The remains of almost 30 Great Plague victims have been unearthed at a Crossrail site near Liverpool Street Station.
The mass burial site was discovered on the 350th anniversary of Great Plague by archaeologists as they excavated the Bedlam burial ground in the City of London.
The excavation started in March, ahead of Laing O’Rourke starting construction on part of Liverpool Street’s new Crossrail station.
Since then, more than 3,000 skeletons have been excavated from what archaeologists believe to be London’s most important 16th and 17th century cemetery site.
Archaeologists are now expected to finish on the site by September, following which Laing O’Rourke will start work on the new station’s eastern ticket office.
Crossrail lead archaeologist Jay Carver said: “The construction of Crossrail gives us a rare opportunity to study previously inaccessible areas of London and learn about the lives and deaths of 16th and 17th century Londoners.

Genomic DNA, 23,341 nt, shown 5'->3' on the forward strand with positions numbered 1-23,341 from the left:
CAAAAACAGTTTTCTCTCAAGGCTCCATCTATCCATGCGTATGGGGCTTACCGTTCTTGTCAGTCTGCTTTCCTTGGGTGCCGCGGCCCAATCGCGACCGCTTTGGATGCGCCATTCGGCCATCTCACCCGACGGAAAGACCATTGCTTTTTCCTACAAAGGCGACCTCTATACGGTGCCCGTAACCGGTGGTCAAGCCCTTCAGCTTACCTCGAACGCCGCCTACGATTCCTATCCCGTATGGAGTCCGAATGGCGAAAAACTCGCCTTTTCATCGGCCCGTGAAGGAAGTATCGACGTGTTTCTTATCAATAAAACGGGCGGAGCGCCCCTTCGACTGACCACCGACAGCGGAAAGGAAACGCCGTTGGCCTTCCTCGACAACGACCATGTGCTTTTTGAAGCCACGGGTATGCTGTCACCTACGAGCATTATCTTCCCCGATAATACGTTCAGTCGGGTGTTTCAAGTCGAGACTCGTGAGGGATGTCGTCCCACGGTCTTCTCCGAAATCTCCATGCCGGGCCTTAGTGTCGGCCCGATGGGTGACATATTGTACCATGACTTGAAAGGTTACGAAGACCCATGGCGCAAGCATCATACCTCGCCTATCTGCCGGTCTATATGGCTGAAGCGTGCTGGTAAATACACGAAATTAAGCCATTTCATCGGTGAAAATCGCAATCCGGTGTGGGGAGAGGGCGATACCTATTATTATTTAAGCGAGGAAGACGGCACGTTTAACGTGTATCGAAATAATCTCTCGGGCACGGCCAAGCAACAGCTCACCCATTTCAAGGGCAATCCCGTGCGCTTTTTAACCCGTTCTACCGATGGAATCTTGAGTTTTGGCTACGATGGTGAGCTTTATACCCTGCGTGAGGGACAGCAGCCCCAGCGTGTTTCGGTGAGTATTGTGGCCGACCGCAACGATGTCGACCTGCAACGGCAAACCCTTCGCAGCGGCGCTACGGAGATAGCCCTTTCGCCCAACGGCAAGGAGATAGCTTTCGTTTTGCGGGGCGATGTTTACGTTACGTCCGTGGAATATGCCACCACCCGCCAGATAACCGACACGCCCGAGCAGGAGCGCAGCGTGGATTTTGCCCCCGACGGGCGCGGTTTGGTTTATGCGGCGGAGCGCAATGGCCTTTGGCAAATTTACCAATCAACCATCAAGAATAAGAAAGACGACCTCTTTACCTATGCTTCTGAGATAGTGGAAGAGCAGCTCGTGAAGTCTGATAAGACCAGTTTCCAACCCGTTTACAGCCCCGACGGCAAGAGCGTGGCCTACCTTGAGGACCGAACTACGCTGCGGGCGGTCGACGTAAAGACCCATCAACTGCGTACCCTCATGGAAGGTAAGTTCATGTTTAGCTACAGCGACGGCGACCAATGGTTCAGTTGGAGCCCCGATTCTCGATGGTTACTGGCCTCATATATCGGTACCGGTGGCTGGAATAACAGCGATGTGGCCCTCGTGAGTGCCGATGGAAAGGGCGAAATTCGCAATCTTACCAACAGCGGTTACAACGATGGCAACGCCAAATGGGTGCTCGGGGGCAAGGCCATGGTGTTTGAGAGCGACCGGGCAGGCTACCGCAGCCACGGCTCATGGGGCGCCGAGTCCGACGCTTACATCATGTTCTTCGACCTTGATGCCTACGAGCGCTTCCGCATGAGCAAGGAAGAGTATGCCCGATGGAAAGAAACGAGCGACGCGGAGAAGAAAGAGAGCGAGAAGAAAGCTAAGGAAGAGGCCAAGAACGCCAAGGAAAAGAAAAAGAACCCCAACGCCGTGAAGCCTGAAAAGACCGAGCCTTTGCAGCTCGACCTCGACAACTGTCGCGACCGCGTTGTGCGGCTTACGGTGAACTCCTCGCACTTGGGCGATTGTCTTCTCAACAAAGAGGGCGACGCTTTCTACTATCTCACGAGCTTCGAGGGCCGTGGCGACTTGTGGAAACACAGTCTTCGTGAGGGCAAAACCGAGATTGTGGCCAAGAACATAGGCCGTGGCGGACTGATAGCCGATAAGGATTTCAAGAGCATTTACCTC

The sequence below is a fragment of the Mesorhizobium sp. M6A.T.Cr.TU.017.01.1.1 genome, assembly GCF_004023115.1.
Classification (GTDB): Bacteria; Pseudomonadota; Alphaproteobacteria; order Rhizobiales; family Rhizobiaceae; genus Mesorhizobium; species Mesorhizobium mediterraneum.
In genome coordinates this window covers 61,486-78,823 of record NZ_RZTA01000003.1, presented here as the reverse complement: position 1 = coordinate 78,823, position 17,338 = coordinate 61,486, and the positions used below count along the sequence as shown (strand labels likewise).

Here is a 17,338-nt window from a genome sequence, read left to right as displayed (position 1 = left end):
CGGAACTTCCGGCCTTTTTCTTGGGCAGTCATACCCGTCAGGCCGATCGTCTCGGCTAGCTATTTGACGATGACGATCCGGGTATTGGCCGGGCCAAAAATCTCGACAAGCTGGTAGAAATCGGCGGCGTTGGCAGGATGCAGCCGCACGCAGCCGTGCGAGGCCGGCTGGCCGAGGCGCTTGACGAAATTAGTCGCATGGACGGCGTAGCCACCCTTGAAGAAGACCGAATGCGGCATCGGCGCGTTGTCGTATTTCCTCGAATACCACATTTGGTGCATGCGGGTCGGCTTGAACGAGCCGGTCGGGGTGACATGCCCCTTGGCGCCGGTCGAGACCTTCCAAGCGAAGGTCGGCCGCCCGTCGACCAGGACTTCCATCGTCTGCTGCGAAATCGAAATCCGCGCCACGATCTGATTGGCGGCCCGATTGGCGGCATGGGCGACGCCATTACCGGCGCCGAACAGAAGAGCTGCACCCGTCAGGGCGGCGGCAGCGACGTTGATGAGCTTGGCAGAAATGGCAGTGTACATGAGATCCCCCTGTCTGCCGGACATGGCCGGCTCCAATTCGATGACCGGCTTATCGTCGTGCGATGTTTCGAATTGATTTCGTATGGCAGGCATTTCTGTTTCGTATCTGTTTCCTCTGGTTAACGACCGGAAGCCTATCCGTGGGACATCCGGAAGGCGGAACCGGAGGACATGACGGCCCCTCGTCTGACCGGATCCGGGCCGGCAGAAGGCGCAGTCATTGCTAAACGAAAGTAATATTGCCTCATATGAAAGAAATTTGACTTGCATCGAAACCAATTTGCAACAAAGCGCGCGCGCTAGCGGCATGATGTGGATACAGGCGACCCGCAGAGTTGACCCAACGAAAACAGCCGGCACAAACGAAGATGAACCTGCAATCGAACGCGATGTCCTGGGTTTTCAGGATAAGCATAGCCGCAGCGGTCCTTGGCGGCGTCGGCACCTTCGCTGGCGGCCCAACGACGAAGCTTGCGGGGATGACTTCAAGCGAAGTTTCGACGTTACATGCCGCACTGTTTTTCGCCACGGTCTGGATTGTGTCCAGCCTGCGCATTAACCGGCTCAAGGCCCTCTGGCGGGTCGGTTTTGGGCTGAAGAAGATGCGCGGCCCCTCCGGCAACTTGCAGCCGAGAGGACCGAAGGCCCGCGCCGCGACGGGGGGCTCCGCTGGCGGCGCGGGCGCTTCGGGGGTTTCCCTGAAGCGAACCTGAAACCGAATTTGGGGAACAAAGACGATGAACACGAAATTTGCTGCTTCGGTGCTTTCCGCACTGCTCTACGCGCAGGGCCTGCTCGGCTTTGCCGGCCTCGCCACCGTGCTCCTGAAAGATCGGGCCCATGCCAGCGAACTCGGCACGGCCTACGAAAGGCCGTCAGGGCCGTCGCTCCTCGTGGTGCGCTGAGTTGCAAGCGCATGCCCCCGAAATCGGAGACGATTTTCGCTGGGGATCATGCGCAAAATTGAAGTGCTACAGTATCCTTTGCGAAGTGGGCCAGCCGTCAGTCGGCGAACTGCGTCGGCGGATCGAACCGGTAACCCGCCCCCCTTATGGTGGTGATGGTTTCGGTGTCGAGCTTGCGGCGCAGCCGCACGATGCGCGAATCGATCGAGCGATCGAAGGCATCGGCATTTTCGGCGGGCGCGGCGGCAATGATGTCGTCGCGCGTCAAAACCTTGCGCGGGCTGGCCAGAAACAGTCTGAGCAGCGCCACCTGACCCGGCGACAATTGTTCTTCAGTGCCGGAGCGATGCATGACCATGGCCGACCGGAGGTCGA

“This mass burial, so different to the other individual burials found in the Bedlam cemetery, is very likely a reaction to a catastrophic event.
”Only closer analysis will tell if this is a plague pit from The Great Plague in 1665 but we hope this gruesome but exciting find will tell us more about one of London’s most notorious killers.”
According to Crossrail, the appearance of a nearby headstone marked 1665 near the remains suggested that all of the victims were buried on the same day.
However, the thin coffins they were buried in are believed to have collapsed and rotted, giving the appearance of a mass grave.
The Museum of London Archeology’s senior osteologist Mike Henderson said: “The concentration of burials in this pit provides a new focus for scientific testing and study. We hope detailed osteological analysis will help determine whether these people were exposed to The Great Plague and potentially learn more about the evolution of this deadly disease.”
The remains at Liverpool Street are the latest discovery made during the construction of Crossrail.
More than 10,000 artefacts spanning 55m years of London’s past have been uncovered across 40 different construction sites, making it the UK’s largest archaeology project.